Biopic and journal book on back burner while singer continues to tour.
Alicia Keys took the stage at Radio City Music Hall on Wednesday night beneath a sparkling chandelier and two giant black-and-white posters — one of herself, with a flower in her hair à la Lady Day, and another of jazz legend Cab Calloway. With her band in a smooth white supper club landscape, the venue looked like a modern version of an old-time Harlem nightclub.
It also set the stage, so to speak, for Keys’ time-traveling future, which will include a leading role in a biopic depicting a young piano prodigy in the ’50s. She’s also planning her second book, an unplugged album and, potentially, more acting roles.
At the moment, she’s in the midst of what has turned out to be a very long tour in support of 2003’s The Diary of Alicia Keys. Most performers would be ready to stop touring after a year and a half, but Keys seems thrilled to give the audience what it wants. Her campaign was supposed to wrap up in a few days but has been extended until June.
Before Wednesday’s show, Keys described her series of Radio City Music Hall performances as “completely conceptual. Everything from the music arrangements to the style of the stage is centered around a ’30s era. It’s like you come in and you’re in a whole other world.”
Following an opening set by bold, unsigned German singer Zascha Moktan, a dapperly dressed John Legend stepped out in a tan suit to perform with his seven-piece backing band. Crooning his funky blend of soul, gospel and R&B on gems like “Ordinary People” and the anthemic cheating song “She Don’t Have to Know,” Legend was joined onstage by Kanye West for “Number One.”
Keys came out in a backless black satin halter pantsuit and wore a feather boa and glimmering diamond cuff. She chatted comfortably between songs, her patter never interfering as she danced — yes, danced — across the stage.
Keys said her moves are not so structured. “It’s very loose. It allows me to move from place to place and do how I feel as opposed to ‘And 1, 2, 3 and 4.’ It’s definitely about the piano, and it’s about feeling free and moving on the stage as well, so it’s a mixture.”
No mellow piano recital here; the audience was out of its cushy red seats several times during the night.
Keys likes to whoop it up on one song in particular these days. “One of my favorites is this version I came up with of ‘How Come You Don’t Call Me,’ ” she said of her recently constructed Prince cover. “We put this little boogie-woogie kind of thing to it that’s totally unexpected.”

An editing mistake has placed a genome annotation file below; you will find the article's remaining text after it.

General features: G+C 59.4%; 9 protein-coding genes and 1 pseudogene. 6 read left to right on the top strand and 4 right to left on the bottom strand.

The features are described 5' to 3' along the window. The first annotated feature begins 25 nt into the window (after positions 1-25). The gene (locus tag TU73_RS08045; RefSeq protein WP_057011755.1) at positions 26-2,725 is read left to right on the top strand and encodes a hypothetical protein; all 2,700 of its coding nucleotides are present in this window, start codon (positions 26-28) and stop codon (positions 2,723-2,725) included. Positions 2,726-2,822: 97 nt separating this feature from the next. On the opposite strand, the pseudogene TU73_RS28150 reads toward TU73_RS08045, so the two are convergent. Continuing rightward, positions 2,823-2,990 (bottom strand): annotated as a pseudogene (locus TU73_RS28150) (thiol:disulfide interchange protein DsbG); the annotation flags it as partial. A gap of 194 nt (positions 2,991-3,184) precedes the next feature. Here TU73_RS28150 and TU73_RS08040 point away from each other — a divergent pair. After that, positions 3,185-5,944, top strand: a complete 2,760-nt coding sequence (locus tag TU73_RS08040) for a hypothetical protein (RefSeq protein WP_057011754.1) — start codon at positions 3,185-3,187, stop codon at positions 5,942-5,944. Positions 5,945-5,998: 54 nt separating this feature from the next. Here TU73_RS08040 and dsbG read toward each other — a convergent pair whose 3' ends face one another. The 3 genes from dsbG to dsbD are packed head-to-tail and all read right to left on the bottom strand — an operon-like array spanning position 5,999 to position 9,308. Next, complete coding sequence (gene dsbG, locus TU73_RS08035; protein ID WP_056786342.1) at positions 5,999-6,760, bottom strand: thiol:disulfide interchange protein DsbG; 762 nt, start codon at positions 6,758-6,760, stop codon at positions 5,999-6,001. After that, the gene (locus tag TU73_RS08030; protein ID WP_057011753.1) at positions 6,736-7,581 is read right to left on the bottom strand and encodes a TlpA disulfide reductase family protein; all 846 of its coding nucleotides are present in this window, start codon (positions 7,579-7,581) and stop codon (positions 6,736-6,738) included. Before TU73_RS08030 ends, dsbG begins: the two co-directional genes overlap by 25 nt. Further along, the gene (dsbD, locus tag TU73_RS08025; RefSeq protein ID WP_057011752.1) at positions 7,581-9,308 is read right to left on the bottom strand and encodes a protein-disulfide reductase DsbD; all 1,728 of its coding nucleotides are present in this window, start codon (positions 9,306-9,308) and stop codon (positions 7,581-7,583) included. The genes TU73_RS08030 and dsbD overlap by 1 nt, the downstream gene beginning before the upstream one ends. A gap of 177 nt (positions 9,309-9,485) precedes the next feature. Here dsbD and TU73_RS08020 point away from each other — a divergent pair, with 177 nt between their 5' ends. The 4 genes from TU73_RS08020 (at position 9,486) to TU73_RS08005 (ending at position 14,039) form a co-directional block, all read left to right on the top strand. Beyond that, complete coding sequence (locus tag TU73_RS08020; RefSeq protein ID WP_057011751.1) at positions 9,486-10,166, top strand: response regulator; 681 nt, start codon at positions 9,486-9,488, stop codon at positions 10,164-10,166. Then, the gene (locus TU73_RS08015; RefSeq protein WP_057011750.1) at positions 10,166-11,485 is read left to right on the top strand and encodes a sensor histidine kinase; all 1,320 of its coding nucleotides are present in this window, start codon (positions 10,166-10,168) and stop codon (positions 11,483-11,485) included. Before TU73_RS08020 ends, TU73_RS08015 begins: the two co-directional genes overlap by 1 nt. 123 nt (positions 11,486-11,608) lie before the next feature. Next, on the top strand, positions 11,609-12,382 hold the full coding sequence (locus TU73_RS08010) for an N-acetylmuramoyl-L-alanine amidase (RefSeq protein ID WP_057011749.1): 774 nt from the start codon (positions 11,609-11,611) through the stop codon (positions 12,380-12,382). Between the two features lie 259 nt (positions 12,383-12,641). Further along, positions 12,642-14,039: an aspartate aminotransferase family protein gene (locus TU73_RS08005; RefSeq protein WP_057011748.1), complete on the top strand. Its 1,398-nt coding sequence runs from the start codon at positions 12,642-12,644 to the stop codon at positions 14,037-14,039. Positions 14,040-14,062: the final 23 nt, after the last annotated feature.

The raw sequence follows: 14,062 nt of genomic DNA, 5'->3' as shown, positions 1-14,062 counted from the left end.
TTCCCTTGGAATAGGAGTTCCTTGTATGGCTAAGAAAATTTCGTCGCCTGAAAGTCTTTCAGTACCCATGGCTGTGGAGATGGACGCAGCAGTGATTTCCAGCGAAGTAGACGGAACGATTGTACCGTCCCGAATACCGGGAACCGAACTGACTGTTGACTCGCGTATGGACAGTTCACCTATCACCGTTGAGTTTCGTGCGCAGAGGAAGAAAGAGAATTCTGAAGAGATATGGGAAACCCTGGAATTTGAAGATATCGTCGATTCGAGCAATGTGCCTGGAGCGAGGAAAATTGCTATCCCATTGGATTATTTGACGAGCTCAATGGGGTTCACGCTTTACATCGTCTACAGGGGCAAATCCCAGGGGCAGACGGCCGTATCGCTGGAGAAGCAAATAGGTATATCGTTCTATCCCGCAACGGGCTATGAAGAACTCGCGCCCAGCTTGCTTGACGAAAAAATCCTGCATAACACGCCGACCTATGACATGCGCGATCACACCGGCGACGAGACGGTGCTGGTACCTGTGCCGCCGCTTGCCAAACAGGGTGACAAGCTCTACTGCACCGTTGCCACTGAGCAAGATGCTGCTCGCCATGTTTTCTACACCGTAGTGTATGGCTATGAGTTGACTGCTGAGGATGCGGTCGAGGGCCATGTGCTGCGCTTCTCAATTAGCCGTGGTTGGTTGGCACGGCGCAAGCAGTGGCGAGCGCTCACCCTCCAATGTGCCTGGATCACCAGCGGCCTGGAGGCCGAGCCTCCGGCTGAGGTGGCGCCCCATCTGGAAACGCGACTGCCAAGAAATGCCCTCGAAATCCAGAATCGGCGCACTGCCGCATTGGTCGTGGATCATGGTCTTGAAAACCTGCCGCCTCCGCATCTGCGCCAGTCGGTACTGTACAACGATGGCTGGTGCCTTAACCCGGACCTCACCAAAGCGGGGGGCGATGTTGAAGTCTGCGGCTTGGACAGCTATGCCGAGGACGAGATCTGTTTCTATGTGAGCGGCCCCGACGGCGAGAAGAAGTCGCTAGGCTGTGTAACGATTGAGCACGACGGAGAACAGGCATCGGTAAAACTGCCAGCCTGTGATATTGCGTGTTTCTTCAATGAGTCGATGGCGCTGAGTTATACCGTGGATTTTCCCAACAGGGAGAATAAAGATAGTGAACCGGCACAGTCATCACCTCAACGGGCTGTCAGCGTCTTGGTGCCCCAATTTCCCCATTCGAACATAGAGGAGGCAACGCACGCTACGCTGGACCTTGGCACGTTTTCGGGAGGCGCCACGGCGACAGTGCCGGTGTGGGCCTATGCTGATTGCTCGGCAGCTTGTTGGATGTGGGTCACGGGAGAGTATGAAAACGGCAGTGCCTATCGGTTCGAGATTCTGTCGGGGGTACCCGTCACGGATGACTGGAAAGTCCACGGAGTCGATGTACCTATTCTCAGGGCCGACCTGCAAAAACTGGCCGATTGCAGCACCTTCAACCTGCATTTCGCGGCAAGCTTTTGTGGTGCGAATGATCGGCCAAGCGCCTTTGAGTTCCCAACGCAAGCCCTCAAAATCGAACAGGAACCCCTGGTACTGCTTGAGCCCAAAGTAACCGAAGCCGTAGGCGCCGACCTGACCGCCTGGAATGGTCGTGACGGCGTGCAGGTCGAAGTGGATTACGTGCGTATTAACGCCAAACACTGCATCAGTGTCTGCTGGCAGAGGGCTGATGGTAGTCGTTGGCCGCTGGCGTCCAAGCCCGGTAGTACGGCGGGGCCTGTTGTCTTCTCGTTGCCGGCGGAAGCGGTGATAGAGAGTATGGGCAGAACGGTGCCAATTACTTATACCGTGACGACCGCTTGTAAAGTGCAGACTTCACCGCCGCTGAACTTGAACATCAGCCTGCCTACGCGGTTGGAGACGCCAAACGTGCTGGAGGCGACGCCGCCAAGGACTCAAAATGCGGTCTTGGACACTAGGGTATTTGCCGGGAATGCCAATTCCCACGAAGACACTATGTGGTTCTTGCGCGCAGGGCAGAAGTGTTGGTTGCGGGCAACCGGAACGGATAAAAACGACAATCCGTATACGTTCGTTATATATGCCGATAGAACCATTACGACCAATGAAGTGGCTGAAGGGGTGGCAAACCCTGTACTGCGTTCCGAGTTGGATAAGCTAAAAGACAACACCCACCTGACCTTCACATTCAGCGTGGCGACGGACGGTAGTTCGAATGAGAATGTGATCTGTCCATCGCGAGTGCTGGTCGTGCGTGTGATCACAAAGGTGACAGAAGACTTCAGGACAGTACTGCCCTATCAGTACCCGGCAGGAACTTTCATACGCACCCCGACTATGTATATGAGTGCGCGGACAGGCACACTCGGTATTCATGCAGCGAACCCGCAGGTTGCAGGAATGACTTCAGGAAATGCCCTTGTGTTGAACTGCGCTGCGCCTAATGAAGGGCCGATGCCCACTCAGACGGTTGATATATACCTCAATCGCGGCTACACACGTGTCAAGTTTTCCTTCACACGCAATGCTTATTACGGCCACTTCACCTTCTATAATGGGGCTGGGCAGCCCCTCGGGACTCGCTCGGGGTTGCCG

Even more unexpected than her present performances, perhaps, are the new areas Keys plans to expand into in the future. Fans will hear more and more about her upcoming movie role in “Composition in Black and White,” a movie based on Kathryn Talalay’s book and produced by Halle Berry. It’s about the life of another young piano prodigy, Phillipa Schuyler, with another parallel being that Schulyer, like Keys, was a biracial musician (see “Alicia Keys To Play Biracial Piano Prodigy In First Movie”). The daughter of black author George Schuyler and white artist Josephine Cogdell, Schuyler began writing and composing music at the age of 4, struggling against racism before reaching stardom in the 1950s. Keys said the start date of shooting isn’t set yet.
She revealed some more cards up her acting sleeve: “We are investigating a lot of incredible roles that we’ve been approached about, and I’m very interested in two in particular. So that may be developing. I’m going to keep it quiet until it’s official.”
In the meantime, Keys is busy working on her second book, which will be based on her journals.
“I’m just formulating which style I want to write it in: straight based off my life or a little more journal-style in nature,” she said. “I’m [also] gearing up to do an unplugged album, which is going to be very exciting. I love the opportunity to strip my music down to its essence and then create new songs around that.”
Writing a new album is an ongoing process for Keys, and she said her next one is going to write itself. Does that mean it’ll be another few years before we see that record?
“I don’t know what to tell you,” she chuckled. “Because that’s the way music is with me: it just flows how it’s supposed to. This next album is going to be so out there that it needs time to develop. It’s definitely going to be a new style for me, still based in my heart and soul. It will still feel like me, but I’m definitely going to be expanding in a lot of ways.”